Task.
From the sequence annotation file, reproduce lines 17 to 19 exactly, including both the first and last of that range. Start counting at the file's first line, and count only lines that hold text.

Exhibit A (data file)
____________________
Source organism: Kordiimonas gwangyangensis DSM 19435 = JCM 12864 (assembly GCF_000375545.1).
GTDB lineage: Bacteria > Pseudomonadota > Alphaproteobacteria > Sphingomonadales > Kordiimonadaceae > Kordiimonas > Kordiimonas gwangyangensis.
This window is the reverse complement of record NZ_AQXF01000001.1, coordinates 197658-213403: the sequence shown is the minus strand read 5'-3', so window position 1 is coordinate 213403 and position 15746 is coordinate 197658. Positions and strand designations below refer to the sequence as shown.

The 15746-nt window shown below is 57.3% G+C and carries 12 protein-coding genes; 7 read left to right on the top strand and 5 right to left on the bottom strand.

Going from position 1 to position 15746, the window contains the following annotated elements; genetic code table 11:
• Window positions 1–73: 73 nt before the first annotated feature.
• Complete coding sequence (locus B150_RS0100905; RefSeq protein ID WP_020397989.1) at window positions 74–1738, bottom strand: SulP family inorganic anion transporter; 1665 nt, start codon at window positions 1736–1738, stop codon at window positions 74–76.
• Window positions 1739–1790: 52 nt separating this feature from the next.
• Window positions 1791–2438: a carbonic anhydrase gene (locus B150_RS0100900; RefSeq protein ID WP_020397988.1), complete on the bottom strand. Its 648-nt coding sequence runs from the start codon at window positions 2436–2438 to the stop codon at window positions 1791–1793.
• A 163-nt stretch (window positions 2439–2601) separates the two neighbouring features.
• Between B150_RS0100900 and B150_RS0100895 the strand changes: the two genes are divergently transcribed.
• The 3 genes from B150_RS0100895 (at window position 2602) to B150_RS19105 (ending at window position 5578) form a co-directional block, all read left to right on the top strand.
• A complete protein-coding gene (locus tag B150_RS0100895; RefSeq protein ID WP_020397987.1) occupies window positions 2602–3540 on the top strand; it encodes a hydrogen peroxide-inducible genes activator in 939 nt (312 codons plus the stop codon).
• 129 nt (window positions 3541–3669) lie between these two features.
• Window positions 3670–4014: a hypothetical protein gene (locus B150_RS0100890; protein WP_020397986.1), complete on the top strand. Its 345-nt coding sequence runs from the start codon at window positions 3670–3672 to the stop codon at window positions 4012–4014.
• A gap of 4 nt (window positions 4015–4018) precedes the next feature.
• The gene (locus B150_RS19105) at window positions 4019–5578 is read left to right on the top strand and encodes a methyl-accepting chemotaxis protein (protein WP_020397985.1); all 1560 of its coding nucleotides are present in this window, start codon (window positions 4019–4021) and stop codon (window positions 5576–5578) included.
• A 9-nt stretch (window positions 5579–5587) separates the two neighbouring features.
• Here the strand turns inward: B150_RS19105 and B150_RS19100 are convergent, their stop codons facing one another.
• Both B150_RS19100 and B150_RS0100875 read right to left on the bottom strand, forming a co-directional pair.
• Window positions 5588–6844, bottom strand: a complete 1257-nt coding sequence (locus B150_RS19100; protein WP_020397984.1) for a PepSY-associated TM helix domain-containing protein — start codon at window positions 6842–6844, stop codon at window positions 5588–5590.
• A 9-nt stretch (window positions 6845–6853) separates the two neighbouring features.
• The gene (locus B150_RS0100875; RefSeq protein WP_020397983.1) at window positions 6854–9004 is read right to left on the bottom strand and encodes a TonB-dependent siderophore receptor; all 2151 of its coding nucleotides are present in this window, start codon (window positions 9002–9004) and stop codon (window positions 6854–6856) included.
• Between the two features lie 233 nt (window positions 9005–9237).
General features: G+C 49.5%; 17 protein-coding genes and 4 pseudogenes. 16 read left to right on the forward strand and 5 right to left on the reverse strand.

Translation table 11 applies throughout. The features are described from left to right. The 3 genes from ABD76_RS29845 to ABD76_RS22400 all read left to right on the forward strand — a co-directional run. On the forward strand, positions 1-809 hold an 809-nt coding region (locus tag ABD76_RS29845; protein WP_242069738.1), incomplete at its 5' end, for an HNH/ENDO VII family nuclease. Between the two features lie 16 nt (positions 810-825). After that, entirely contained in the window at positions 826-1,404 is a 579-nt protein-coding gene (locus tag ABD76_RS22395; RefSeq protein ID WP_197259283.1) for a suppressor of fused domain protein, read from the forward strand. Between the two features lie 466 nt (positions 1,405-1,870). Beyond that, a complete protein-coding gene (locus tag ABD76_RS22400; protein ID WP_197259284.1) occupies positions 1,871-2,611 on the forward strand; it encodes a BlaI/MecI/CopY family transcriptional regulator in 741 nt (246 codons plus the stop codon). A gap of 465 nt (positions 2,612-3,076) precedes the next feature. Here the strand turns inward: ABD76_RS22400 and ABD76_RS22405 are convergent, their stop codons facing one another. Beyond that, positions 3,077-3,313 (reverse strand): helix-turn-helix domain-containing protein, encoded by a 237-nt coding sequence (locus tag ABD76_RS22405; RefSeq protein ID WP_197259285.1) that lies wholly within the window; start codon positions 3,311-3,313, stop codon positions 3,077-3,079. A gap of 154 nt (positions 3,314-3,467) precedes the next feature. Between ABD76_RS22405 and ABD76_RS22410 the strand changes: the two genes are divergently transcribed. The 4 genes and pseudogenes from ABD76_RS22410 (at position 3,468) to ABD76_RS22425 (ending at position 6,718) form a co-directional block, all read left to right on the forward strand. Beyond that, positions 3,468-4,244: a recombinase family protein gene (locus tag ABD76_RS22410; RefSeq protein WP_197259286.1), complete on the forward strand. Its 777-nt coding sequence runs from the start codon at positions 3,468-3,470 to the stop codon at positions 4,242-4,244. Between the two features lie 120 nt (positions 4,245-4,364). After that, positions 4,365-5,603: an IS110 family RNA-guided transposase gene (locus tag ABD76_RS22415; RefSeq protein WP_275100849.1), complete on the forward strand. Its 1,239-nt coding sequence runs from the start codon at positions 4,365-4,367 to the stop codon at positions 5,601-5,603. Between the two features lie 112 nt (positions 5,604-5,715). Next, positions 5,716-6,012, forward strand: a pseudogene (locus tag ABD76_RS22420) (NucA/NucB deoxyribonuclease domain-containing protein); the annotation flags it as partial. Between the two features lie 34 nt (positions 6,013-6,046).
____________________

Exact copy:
• The gene (locus B150_RS19105) at window positions 4019–5578 is read left to right on the top strand and encodes a methyl-accepting chemotaxis protein (protein WP_020397985.1); all 1560 of its coding nucleotides are present in this window, start codon (window positions 4019–4021) and stop codon (window positions 5576–5578) included.
• A 9-nt stretch (window positions 5579–5587) separates the two neighbouring features.
• Here the strand turns inward: B150_RS19105 and B150_RS19100 are convergent, their stop codons facing one another.